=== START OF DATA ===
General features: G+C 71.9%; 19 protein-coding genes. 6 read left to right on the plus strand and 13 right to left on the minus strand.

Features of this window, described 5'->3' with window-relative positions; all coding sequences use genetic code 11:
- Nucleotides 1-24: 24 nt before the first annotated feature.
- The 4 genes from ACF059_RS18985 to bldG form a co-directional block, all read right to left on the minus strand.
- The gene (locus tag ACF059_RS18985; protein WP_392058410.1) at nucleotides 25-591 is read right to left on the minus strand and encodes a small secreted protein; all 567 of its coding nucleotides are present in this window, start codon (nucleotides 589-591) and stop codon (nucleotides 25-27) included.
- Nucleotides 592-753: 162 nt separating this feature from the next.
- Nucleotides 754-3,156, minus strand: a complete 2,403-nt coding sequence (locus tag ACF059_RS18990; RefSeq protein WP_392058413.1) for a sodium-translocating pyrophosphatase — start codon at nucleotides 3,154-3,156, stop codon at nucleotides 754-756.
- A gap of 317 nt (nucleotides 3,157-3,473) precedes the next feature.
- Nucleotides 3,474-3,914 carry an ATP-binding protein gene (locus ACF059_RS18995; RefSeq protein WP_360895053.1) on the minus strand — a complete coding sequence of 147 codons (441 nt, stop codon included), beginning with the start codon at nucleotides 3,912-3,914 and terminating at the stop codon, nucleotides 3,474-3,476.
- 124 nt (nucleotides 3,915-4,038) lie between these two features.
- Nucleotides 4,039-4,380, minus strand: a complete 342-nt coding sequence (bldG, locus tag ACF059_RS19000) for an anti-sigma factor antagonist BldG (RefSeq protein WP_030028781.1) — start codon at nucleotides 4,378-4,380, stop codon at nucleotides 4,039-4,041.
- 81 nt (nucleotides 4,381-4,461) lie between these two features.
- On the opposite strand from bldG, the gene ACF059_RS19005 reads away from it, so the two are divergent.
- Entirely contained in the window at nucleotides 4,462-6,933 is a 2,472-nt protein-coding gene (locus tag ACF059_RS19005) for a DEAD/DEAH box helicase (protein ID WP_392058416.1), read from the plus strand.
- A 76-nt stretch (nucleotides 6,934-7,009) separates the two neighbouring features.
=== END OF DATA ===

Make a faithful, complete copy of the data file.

General features: G+C 71.9%; 19 protein-coding genes. 6 read left to right on the plus strand and 13 right to left on the minus strand.

Features of this window, described 5'->3' with window-relative positions; all coding sequences use genetic code 11:
- Nucleotides 1-24: 24 nt before the first annotated feature.
- The 4 genes from ACF059_RS18985 to bldG form a co-directional block, all read right to left on the minus strand.
- The gene (locus tag ACF059_RS18985; protein WP_392058410.1) at nucleotides 25-591 is read right to left on the minus strand and encodes a small secreted protein; all 567 of its coding nucleotides are present in this window, start codon (nucleotides 589-591) and stop codon (nucleotides 25-27) included.
- Nucleotides 592-753: 162 nt separating this feature from the next.
- Nucleotides 754-3,156, minus strand: a complete 2,403-nt coding sequence (locus tag ACF059_RS18990; RefSeq protein WP_392058413.1) for a sodium-translocating pyrophosphatase — start codon at nucleotides 3,154-3,156, stop codon at nucleotides 754-756.
- A gap of 317 nt (nucleotides 3,157-3,473) precedes the next feature.
- Nucleotides 3,474-3,914 carry an ATP-binding protein gene (locus ACF059_RS18995; RefSeq protein WP_360895053.1) on the minus strand — a complete coding sequence of 147 codons (441 nt, stop codon included), beginning with the start codon at nucleotides 3,912-3,914 and terminating at the stop codon, nucleotides 3,474-3,476.
- 124 nt (nucleotides 3,915-4,038) lie between these two features.
- Nucleotides 4,039-4,380, minus strand: a complete 342-nt coding sequence (bldG, locus tag ACF059_RS19000) for an anti-sigma factor antagonist BldG (RefSeq protein WP_030028781.1) — start codon at nucleotides 4,378-4,380, stop codon at nucleotides 4,039-4,041.
- 81 nt (nucleotides 4,381-4,461) lie between these two features.
- On the opposite strand from bldG, the gene ACF059_RS19005 reads away from it, so the two are divergent.
- Entirely contained in the window at nucleotides 4,462-6,933 is a 2,472-nt protein-coding gene (locus tag ACF059_RS19005) for a DEAD/DEAH box helicase (protein ID WP_392058416.1), read from the plus strand.
- A 76-nt stretch (nucleotides 6,934-7,009) separates the two neighbouring features.